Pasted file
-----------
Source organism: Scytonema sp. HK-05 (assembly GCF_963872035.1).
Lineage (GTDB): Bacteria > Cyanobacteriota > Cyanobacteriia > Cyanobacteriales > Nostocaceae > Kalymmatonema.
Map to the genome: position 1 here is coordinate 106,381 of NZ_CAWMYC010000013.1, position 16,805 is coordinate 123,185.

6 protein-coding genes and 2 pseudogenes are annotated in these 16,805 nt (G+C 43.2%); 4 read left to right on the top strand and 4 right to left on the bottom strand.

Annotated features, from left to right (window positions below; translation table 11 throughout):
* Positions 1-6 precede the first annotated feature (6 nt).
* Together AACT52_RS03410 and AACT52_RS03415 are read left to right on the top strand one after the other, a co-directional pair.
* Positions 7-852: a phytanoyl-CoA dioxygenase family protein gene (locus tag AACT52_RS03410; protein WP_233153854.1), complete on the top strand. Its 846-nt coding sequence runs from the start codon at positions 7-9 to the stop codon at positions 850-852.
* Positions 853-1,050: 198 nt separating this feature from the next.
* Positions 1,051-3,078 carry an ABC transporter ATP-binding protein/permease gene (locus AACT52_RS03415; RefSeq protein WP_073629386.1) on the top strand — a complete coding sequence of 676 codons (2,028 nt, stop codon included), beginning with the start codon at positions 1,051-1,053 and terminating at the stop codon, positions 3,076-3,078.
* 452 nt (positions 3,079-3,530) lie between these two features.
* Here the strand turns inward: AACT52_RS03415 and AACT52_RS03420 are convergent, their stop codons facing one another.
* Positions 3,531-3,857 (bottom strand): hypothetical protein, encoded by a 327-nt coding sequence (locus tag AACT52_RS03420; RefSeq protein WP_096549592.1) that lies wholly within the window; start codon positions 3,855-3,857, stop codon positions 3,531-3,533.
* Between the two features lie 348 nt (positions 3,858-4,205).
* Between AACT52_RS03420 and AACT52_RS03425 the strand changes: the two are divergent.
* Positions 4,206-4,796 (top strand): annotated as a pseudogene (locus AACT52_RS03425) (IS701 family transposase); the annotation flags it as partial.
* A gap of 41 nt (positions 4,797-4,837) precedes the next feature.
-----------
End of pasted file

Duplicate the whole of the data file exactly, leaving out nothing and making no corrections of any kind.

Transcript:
Source organism: Scytonema sp. HK-05 (assembly GCF_963872035.1).
Lineage (GTDB): Bacteria > Cyanobacteriota > Cyanobacteriia > Cyanobacteriales > Nostocaceae > Kalymmatonema.
Map to the genome: position 1 here is coordinate 106,381 of NZ_CAWMYC010000013.1, position 16,805 is coordinate 123,185.

6 protein-coding genes and 2 pseudogenes are annotated in these 16,805 nt (G+C 43.2%); 4 read left to right on the top strand and 4 right to left on the bottom strand.

Annotated features, from left to right (window positions below; translation table 11 throughout):
* Positions 1-6 precede the first annotated feature (6 nt).
* Together AACT52_RS03410 and AACT52_RS03415 are read left to right on the top strand one after the other, a co-directional pair.
* Positions 7-852: a phytanoyl-CoA dioxygenase family protein gene (locus tag AACT52_RS03410; protein WP_233153854.1), complete on the top strand. Its 846-nt coding sequence runs from the start codon at positions 7-9 to the stop codon at positions 850-852.
* Positions 853-1,050: 198 nt separating this feature from the next.
* Positions 1,051-3,078 carry an ABC transporter ATP-binding protein/permease gene (locus AACT52_RS03415; RefSeq protein WP_073629386.1) on the top strand — a complete coding sequence of 676 codons (2,028 nt, stop codon included), beginning with the start codon at positions 1,051-1,053 and terminating at the stop codon, positions 3,076-3,078.
* 452 nt (positions 3,079-3,530) lie between these two features.
* Here the strand turns inward: AACT52_RS03415 and AACT52_RS03420 are convergent, their stop codons facing one another.
* Positions 3,531-3,857 (bottom strand): hypothetical protein, encoded by a 327-nt coding sequence (locus tag AACT52_RS03420; RefSeq protein WP_096549592.1) that lies wholly within the window; start codon positions 3,855-3,857, stop codon positions 3,531-3,533.
* Between the two features lie 348 nt (positions 3,858-4,205).
* Between AACT52_RS03420 and AACT52_RS03425 the strand changes: the two are divergent.
* Positions 4,206-4,796 (top strand): annotated as a pseudogene (locus AACT52_RS03425) (IS701 family transposase); the annotation flags it as partial.
* A gap of 41 nt (positions 4,797-4,837) precedes the next feature.